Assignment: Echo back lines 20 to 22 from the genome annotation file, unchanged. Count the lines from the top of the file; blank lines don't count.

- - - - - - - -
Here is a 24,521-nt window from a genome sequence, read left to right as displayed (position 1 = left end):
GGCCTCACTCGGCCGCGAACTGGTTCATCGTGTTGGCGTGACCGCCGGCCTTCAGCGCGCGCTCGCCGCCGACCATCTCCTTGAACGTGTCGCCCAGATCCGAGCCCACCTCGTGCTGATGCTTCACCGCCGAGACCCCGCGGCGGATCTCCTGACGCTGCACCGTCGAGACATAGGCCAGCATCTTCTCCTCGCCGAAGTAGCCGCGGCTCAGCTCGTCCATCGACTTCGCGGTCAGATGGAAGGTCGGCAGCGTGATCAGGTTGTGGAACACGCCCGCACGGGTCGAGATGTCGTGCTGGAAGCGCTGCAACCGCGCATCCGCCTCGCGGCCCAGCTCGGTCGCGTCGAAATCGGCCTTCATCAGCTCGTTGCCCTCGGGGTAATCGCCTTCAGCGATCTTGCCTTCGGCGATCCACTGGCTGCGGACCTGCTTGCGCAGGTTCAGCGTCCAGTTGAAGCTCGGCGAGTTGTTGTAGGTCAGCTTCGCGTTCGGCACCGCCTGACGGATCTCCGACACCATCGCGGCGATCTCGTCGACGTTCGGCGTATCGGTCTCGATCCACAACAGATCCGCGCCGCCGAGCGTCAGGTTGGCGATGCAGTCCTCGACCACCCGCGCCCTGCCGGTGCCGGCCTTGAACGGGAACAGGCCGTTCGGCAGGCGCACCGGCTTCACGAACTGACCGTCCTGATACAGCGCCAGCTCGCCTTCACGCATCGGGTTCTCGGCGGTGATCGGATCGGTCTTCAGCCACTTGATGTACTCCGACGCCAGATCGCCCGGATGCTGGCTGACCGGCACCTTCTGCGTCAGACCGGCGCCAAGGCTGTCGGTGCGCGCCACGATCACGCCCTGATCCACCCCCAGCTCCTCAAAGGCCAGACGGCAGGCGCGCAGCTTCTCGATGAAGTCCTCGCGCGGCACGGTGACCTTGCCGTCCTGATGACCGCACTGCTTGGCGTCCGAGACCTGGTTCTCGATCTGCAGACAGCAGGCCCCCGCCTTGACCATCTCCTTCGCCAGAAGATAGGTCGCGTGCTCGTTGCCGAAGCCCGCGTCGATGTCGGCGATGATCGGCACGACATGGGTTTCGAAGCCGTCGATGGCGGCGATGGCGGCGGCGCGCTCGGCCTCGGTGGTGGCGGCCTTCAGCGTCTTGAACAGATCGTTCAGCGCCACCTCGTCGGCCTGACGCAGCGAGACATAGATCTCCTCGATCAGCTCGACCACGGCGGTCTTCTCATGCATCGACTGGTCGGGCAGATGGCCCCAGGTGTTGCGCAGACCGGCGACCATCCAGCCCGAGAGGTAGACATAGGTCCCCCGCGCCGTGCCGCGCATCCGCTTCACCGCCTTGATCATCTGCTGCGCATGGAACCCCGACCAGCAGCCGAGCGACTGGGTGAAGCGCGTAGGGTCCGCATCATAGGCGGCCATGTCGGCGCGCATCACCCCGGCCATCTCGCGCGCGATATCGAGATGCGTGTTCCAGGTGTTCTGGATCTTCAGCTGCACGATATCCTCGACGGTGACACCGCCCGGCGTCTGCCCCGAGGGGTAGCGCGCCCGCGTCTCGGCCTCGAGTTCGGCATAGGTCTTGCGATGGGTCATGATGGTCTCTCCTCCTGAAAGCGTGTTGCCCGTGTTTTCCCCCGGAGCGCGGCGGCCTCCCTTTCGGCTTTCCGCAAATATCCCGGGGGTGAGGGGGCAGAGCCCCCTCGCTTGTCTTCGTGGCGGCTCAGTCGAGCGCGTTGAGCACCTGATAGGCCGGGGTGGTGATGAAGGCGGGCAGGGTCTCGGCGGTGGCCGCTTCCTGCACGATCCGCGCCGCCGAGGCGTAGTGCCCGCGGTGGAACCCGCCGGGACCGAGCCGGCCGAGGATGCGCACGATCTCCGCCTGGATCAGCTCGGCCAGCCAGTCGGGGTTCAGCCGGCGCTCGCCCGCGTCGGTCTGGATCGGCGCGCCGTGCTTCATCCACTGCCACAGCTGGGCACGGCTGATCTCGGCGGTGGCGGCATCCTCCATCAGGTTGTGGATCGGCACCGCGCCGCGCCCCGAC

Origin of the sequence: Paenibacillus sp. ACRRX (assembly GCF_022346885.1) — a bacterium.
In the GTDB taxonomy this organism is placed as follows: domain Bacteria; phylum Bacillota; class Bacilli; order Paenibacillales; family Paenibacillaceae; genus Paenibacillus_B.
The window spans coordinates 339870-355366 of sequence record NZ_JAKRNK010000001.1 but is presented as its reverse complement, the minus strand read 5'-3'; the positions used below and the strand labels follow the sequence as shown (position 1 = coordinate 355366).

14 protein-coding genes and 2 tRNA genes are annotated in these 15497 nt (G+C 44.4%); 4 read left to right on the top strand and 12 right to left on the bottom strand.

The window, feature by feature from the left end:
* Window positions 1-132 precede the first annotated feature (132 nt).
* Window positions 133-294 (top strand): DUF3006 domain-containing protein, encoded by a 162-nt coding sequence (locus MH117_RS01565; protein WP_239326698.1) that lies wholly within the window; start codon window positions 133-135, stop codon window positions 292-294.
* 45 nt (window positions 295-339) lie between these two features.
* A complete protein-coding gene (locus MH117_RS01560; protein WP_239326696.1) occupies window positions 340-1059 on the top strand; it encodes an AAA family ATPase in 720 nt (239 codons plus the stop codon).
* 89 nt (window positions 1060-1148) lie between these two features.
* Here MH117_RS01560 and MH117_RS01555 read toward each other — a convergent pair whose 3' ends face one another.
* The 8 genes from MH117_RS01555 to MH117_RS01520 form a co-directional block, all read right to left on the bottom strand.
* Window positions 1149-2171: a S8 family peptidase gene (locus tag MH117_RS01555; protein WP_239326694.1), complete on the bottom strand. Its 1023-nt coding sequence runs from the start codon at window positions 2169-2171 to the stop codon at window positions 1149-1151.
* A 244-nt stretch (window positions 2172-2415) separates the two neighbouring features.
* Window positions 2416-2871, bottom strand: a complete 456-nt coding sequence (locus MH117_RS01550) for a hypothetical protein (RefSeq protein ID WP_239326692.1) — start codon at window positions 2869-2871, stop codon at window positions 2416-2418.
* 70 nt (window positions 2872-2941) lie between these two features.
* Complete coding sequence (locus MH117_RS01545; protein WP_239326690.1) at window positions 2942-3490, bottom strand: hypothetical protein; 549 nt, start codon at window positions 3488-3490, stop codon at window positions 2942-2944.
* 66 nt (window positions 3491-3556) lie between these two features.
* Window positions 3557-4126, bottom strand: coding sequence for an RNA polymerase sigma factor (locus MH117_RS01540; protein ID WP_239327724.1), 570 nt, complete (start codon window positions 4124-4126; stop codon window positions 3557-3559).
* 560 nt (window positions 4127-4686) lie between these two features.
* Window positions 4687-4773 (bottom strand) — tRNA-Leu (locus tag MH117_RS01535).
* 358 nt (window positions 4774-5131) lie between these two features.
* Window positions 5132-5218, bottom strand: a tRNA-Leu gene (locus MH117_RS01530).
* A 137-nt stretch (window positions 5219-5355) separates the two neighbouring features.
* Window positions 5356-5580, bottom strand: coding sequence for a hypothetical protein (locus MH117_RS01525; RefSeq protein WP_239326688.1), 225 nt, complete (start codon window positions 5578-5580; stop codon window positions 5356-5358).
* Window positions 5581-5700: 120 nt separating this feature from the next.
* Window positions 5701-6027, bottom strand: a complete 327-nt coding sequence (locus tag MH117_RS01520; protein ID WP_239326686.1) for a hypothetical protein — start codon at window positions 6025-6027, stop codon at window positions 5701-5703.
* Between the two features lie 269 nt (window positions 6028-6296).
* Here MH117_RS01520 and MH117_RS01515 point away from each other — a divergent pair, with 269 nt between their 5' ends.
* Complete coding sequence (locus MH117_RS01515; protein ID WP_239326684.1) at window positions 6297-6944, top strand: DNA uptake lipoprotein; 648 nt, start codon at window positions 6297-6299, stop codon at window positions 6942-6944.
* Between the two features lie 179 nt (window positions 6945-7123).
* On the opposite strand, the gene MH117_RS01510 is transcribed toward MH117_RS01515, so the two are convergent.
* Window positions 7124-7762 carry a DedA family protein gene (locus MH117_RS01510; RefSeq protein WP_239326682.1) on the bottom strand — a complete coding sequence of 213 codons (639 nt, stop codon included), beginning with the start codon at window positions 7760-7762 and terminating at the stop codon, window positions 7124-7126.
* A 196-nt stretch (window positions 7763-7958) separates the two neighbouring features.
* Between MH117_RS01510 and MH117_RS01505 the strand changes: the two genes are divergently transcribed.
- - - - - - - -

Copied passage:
* 66 nt (window positions 3491-3556) lie between these two features.
* Window positions 3557-4126, bottom strand: coding sequence for an RNA polymerase sigma factor (locus MH117_RS01540; protein ID WP_239327724.1), 570 nt, complete (start codon window positions 4124-4126; stop codon window positions 3557-3559).
* 560 nt (window positions 4127-4686) lie between these two features.